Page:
National recommendations / statutory requirements to teachers pay scales can sometimes become confusing, that’s why today we’re going to catch you up on all the changes to teachers pay since 2018. On 1 September 2018 changes to the School Teacher’s Pay and Conditions Document (STPCD) came into effect with central government announcing changes to inflationary pay range uplifts for three groups: main pay / unqualified teachers, teachers on the upper pay range and members of the leadership team. In addition to this, the DfE announced a teachers’ pay grant to help support rising costs due to the recommended pay lift. This affected each school differently based on their original budget and a range of other factors.
The document that was finalised in October 2018 applied to all teachers in maintained schools and those who were employed at time of conversion from a maintained school to an academy. See below for adjusted changes:
The statutory guidance for this change in pay is limited to maintained schools, with academies being subject to their own pay policy. Although it is recommended that they follow the same guidance of the STPCD, there is some flexibility for academies when setting their own pay ranges. This is because pay under normal regulations will be less attractive and overpaying will lead to increased overheads, with potential warnings from Lord Agnew in some cases.
As a school it may seem as though these added costs will push budgets. However, as previously mentioned the DfE will help support the pay rise beyond the 1% pay cap. This comes in the form of £187m for 2018-19 and £321m for 2019-20. The figure is derived by calculating annual pay for all teachers, including additional costs i.e. pensions and national insurance, the uplift is then applied with the 1% pay rise that schools budgeted for being subtracted.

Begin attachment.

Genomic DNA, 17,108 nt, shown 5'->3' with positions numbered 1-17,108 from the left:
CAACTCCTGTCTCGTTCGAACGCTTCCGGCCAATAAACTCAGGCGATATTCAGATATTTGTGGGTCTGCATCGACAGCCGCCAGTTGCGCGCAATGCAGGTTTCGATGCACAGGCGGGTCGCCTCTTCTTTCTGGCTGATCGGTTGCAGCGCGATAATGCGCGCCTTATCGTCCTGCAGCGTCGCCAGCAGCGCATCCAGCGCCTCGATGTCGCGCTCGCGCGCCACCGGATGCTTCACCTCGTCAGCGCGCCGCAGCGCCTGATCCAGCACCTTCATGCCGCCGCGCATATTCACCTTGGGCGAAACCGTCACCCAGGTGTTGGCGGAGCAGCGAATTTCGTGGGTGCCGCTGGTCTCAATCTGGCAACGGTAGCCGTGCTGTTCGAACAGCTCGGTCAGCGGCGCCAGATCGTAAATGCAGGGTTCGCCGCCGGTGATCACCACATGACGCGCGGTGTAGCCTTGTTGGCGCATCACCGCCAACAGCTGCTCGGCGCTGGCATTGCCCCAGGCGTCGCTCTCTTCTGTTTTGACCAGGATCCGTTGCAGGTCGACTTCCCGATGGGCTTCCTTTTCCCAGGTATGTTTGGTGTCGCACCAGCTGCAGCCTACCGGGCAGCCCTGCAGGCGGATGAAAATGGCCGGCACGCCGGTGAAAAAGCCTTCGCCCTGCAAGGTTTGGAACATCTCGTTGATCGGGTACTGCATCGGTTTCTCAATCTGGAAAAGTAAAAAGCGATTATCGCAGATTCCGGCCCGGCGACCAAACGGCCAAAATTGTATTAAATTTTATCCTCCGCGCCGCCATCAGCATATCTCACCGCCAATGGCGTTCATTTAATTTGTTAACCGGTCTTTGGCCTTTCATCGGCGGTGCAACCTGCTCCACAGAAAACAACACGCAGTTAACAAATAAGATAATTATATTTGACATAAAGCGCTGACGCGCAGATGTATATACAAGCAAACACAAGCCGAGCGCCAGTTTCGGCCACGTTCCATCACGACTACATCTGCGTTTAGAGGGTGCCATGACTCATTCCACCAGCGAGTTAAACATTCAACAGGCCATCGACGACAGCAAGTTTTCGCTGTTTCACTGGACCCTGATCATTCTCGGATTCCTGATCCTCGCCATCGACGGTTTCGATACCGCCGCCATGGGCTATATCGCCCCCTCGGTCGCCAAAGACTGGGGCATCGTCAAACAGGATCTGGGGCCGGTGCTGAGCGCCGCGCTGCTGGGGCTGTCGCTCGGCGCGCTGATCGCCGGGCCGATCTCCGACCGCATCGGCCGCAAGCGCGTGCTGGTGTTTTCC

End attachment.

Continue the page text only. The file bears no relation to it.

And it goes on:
Teacher’s Pay from September 2019
In July 2019 it was recommended that teachers be awarded an above inflation pay increase of 2.75% from September 2019, which equates to approximately £1,000 increase for an average classroom teacher salary and £1,620 increase for the average school leader salary.
Local authorities implement inflationary increases for maintained schools in-line with local agreements which more often than not follow the national recommendations. Academy trusts and free schools have freedoms to agree their own pay scales and inflationary increases. Irrespective of the local decisions an additional £105m is to be paid through the teachers’ pay grant, on top of the £321m already committed for the 2019-20 financial year. This is to cover the additional 0.75% that has been agreed above the level the DfE assessed as affordable in their evidence to the STRB in January this year.
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